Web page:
The Block Island Wind Farm, a 30 megawatt facility off the Rhode Island coast, went into operation on Monday, December 12. The project consists of five large offshore turbines supplied by GE Renewable Energy and operated by Deepwater Wind.[i] Electricity generated by the turbines is routed via submarine cables to the 1,000 full-time residents of Block Island. It took years of state and federal policy-making, environmental impact assessments and town hall meetings for the Block Island Wind Farm to come to fruition due to its cost and the damage to the view. It cost $300 million[ii]–$10,000 per kilowatt–over 10 times more than the cost of a new natural gas combined cycle unit. Further, it is 58 percent more costly than what the Energy Information Administration (EIA) expects a first-of-a-kind offshore wind unit to cost–$6,331 per kilowatt. In fact, EIA’s offshore wind costs are even higher than its advanced nuclear costs—by about 4 percent.[iii]

Despite the high cost of the project, Deepwater Wind is working on a second offshore wind farm—a 90-megawatt project to be located off the east end of Long Island, New York, that they indicate could become operational in about five years. The company is also one of the bidders that proposed an offshore wind project about 17 miles off the coast of Ocean City, Maryland. If either of these projects actually moves to fruition, it will take years since an array of state and federal permitting approvals are needed.

Unlike offshore wind, onshore wind in the United States generates almost 5 percent of the nation’s electricity, and according to EIA, is 74 percent less expensive than offshore wind.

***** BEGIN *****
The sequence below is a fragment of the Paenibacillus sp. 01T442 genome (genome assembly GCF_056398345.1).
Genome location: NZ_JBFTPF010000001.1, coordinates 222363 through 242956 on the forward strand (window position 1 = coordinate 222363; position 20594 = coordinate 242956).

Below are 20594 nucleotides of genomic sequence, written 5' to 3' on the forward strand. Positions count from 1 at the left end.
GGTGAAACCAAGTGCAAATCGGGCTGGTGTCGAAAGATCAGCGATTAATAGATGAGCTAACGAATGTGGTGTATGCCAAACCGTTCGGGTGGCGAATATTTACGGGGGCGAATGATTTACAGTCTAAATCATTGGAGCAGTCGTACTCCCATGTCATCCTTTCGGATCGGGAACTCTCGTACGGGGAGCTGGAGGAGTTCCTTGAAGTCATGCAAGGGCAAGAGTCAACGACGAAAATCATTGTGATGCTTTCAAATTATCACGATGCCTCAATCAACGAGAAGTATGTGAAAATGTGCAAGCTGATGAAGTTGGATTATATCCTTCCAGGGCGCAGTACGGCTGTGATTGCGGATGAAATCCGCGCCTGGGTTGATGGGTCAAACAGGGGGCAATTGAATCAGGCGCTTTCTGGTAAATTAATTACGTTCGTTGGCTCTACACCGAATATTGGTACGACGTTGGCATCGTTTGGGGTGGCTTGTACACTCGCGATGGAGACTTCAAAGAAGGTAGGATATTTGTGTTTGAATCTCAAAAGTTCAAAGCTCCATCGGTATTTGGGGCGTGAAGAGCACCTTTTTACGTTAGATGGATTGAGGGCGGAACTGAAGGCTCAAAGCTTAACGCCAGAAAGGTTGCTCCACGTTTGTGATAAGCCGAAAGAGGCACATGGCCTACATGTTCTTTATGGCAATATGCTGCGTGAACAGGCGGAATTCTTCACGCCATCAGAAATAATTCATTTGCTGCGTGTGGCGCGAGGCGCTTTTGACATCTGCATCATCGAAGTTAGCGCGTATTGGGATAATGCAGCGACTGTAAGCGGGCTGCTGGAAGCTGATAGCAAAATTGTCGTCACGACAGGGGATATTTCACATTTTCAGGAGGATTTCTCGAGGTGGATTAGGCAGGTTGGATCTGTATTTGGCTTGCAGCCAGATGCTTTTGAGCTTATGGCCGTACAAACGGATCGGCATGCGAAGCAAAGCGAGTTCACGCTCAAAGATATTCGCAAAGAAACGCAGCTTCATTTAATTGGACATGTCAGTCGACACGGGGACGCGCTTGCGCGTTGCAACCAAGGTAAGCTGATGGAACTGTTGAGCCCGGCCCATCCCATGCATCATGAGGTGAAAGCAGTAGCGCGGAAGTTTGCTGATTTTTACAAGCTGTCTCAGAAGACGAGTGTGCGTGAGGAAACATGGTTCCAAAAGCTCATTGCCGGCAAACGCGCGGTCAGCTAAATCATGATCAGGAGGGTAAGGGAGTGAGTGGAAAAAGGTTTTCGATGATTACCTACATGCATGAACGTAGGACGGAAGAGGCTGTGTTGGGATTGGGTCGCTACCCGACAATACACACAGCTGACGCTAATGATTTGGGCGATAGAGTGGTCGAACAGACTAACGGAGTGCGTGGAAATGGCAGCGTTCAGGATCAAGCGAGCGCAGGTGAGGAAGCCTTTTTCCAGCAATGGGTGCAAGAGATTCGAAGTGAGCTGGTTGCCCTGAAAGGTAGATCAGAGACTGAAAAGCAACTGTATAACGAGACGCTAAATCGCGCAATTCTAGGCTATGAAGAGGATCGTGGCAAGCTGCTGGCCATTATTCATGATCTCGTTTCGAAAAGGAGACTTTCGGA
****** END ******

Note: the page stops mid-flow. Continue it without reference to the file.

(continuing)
Obama Administration Supports High Cost Offshore Wind

The Obama administration recently published a national strategy to advance the offshore wind industry–developed jointly by the Departments of Energy and Interior. The document notes that it is particularly important to ensure “efficiency, consistency and clarity in the regulatory process” for offshore wind, which is managed by the Bureau of Ocean Energy Management at the Interior Department. The report suggests establishing more predictable review timelines and maintaining a reasonable level of flexibility given the early stage of the industry’s development.[iv]

According to the report, there are 10 other “active commercial leases” for U.S. offshore wind projects. In an optimistic scenario, the Obama Administration’s Energy Department predicts that by 2050, the United States could see 86 gigawatts of offshore wind capacity installed in a vision where 35 percent of the electricity in the United States is generated by wind. In contrast, the EIA sees all wind (onshore and offshore) providing just 9 percent of electricity generation in 2040, even with the benefit of the EPA’s Clean Power Plan.[v]

Offshore Wind Is Found in Countries with Steep Electricity Prices

Other countries, especially in northern Europe where wind resources are strong, have provided a home for offshore wind. Denmark has installed a large number of offshore wind turbines and exports the excess power to Norway and Sweden—countries that can use their hydroelectric facilities to store the power, much of which is produced at night.

The largest offshore wind farm in the world is the 630 megawatt London Array Offshore Wind Farm, completed in 2014. This wind farm will be surpassed in 2018, when DONG Energy plans to build the largest offshore wind farm in the world–19 kilometers off the west coast of Britain in the Irish Sea–an 87-turbine site with a capacity of 660 megawatts.[vi]